The Great Disappointment

Mark 8:27-38

I think we often tend to think we know what God has in mind, only to be surprised that God’s plans are not the same as our own.

In 1831 William Miller, a Baptist preacher from Northeast New York, began to preach a message that Christ would return sometime between the spring of 1843 and the spring of 1844. He had come to that conclusion by reading the Bible and assembling a complicated calendar that led him to that conclusion. 1844 came and went, and new calculations were made, those dates came and went. When Miller’s biblical mathematics failed, it led to a time within the religious movement known as The Great Disappointment.

Jesus had just asked his disciple who he was, and Peter is the one who answered with the defining answer, “You are the Messiah!” And as true as that confession was, Peter thought he knew exactly what it meant, destined to be the right-hand man of the one whose destiny was to be the salvation of Israel. Peter must have had a pretty good idea what that meant: power and prestige, privilege and possibility.

So when Jesus began to say something that challenged Peter’s understanding of what it meant to be the Messiah, Peter must not have believed what he was hearing, that the Son of Man must suffer and die. Well, it was too much. Taking Jesus aside to rebuke him, Jesus instead rebuked Peter : “Get behind me, Satan! For you are setting your mind not on divine things but on human things.” I am thinking that was not what Peter was expecting.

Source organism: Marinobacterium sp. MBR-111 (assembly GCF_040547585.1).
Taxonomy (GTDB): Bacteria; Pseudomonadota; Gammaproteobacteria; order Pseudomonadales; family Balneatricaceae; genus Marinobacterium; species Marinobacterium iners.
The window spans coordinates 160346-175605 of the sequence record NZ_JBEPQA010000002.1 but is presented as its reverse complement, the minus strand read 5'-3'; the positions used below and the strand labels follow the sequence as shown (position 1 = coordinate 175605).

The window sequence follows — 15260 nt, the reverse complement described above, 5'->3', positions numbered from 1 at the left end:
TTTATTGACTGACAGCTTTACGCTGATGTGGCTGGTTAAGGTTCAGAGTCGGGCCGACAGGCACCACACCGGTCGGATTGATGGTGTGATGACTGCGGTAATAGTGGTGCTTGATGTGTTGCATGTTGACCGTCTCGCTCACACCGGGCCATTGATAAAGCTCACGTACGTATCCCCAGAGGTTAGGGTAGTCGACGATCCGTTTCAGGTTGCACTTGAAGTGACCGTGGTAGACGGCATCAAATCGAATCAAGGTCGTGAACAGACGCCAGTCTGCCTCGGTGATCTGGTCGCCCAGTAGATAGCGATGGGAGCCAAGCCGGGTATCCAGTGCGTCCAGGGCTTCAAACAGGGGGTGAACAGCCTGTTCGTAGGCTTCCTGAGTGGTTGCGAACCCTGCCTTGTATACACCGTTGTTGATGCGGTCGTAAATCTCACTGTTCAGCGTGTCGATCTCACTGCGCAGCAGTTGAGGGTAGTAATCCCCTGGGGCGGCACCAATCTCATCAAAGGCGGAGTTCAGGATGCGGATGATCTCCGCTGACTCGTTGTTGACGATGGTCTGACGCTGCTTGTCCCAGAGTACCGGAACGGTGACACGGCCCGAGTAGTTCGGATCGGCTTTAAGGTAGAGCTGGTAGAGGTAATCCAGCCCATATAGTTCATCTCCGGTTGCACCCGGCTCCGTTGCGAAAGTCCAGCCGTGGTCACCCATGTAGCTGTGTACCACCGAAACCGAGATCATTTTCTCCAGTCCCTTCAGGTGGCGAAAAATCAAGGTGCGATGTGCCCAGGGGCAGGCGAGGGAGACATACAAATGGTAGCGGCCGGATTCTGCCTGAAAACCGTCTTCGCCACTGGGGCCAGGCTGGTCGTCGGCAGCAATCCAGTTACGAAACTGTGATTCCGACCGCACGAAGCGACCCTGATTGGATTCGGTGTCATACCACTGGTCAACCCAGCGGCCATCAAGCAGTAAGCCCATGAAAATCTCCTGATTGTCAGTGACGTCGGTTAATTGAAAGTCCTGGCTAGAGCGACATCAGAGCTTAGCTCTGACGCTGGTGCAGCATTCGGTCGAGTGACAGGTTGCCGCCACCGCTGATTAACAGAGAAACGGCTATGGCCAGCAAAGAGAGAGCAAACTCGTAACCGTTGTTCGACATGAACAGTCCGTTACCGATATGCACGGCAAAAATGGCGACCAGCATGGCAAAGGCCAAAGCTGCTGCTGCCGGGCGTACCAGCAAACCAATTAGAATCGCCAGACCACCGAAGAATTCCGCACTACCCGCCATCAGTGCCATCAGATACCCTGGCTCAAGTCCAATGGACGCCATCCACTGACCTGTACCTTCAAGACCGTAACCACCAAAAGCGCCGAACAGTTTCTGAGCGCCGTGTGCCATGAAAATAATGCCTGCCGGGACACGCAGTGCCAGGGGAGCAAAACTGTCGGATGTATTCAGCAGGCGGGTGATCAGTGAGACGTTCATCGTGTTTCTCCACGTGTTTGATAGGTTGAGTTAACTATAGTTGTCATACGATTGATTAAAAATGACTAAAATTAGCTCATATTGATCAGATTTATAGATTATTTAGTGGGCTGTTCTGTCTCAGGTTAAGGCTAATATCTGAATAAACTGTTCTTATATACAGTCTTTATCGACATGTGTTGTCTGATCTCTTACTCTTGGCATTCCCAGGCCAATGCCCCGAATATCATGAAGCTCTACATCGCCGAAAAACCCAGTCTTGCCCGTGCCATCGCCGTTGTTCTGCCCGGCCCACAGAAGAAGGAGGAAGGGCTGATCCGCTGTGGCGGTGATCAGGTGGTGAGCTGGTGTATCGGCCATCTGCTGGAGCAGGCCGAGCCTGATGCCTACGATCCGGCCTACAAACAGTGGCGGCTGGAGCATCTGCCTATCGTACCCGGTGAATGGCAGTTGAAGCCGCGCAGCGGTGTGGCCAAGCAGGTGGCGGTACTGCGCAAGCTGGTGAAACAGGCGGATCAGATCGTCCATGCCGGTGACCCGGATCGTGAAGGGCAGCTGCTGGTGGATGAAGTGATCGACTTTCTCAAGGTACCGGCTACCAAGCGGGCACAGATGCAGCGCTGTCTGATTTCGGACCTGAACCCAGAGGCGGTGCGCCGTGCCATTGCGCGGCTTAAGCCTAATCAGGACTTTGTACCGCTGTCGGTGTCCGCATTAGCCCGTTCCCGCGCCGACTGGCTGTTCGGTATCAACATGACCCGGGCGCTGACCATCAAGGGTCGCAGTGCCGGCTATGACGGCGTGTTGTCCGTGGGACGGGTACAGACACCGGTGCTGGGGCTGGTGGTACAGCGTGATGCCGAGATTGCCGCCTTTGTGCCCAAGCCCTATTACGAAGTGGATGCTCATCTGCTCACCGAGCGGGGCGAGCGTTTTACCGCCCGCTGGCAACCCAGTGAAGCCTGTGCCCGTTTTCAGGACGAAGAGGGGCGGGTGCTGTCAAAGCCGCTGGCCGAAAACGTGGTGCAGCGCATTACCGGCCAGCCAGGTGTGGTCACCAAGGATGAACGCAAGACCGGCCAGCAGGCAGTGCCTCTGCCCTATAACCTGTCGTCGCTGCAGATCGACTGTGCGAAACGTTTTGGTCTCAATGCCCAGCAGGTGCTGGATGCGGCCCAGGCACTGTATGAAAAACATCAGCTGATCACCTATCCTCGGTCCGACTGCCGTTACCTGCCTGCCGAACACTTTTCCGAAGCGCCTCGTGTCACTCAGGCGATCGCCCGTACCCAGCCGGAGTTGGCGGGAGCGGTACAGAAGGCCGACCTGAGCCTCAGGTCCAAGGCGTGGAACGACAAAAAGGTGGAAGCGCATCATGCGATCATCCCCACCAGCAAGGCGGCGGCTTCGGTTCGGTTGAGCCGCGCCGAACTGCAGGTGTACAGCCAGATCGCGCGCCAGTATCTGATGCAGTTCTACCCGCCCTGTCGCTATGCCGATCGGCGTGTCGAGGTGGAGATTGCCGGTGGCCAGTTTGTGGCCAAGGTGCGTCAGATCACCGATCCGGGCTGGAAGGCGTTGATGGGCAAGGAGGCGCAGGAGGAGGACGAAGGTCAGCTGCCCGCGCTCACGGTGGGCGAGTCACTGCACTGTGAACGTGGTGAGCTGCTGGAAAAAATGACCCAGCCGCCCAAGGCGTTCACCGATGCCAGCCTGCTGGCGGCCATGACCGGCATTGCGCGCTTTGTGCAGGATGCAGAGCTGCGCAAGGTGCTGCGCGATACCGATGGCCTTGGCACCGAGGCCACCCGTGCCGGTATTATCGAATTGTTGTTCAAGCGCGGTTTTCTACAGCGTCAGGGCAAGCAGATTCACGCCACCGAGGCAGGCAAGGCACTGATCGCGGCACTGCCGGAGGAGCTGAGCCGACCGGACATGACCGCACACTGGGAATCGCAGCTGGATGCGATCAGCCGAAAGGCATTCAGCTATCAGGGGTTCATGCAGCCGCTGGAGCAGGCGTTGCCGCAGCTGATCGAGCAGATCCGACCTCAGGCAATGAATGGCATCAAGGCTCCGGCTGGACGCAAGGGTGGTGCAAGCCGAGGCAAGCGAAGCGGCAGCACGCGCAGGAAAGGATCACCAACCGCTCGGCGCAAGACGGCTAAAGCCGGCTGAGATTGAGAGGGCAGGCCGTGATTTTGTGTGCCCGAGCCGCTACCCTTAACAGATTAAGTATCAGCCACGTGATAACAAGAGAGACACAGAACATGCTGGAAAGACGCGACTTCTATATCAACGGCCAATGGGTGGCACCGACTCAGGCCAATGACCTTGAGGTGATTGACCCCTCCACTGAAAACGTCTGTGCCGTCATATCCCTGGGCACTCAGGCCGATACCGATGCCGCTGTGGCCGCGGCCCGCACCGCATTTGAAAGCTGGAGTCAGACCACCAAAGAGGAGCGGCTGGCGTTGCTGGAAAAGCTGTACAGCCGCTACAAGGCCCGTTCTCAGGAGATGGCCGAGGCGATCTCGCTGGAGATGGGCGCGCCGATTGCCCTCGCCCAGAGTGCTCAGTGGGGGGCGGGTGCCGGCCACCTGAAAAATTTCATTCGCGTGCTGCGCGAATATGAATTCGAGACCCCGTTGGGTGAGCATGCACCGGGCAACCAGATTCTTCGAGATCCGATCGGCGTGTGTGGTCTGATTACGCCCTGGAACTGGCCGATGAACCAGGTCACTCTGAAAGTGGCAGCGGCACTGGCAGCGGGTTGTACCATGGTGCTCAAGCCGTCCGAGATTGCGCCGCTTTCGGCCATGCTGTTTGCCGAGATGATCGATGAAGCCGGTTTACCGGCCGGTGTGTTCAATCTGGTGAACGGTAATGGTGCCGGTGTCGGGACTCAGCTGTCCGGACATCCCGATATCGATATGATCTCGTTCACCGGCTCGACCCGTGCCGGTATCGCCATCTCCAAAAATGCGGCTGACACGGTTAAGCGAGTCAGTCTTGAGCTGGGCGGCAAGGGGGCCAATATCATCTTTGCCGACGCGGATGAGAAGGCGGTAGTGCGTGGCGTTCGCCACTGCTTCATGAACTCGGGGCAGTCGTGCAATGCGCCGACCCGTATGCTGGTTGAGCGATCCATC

Whenever we think we have God figured out we are on dangerous ground. Too often we do not hesitate to speak for God, too often without listening. Jesus had no time for the Sadducees because they could not see the possibility of the resurrection and they had turned faith into a commercial enterprise. He had no time for the Pharisees and their ever growing list of rules, that lost sight of relevance. It is the problem that happens in the space between common sense (the Sadducees), and increasingly complex laws (the Pharisees). There is an all too human truth in both the interplay of common sense and complicated law. We think that we can figure it out ourselves.

Jesus’ exchange with Peter is to say, that we cannot! Faith is about discernment, it is about giving ourselves up to what God has in mind: the suffering, the death, and the resurrection…

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